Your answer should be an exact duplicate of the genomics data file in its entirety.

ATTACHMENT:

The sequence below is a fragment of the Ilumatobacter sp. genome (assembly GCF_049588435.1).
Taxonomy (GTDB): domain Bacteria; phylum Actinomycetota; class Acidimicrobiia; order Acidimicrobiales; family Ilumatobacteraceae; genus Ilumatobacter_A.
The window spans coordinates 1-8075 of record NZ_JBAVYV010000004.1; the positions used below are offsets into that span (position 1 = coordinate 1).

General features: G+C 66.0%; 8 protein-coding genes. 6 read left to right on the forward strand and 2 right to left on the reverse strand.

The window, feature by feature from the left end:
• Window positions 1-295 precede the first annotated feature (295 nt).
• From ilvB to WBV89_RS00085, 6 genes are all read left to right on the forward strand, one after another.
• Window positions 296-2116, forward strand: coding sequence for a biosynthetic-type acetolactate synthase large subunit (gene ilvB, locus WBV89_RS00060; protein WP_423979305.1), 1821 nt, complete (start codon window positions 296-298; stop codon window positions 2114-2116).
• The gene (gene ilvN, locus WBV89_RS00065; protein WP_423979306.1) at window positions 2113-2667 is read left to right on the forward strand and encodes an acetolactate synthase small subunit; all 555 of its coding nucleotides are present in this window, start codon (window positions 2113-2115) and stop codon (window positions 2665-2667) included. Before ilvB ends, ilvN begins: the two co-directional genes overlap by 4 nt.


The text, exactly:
The sequence below is a fragment of the Ilumatobacter sp. genome (assembly GCF_049588435.1).
Taxonomy (GTDB): domain Bacteria; phylum Actinomycetota; class Acidimicrobiia; order Acidimicrobiales; family Ilumatobacteraceae; genus Ilumatobacter_A.
The window spans coordinates 1-8075 of record NZ_JBAVYV010000004.1; the positions used below are offsets into that span (position 1 = coordinate 1).

General features: G+C 66.0%; 8 protein-coding genes. 6 read left to right on the forward strand and 2 right to left on the reverse strand.

The window, feature by feature from the left end:
• Window positions 1-295 precede the first annotated feature (295 nt).
• From ilvB to WBV89_RS00085, 6 genes are all read left to right on the forward strand, one after another.
• Window positions 296-2116, forward strand: coding sequence for a biosynthetic-type acetolactate synthase large subunit (gene ilvB, locus WBV89_RS00060; protein WP_423979305.1), 1821 nt, complete (start codon window positions 296-298; stop codon window positions 2114-2116).
• The gene (gene ilvN, locus WBV89_RS00065; protein WP_423979306.1) at window positions 2113-2667 is read left to right on the forward strand and encodes an acetolactate synthase small subunit; all 555 of its coding nucleotides are present in this window, start codon (window positions 2113-2115) and stop codon (window positions 2665-2667) included. Before ilvB ends, ilvN begins: the two co-directional genes overlap by 4 nt.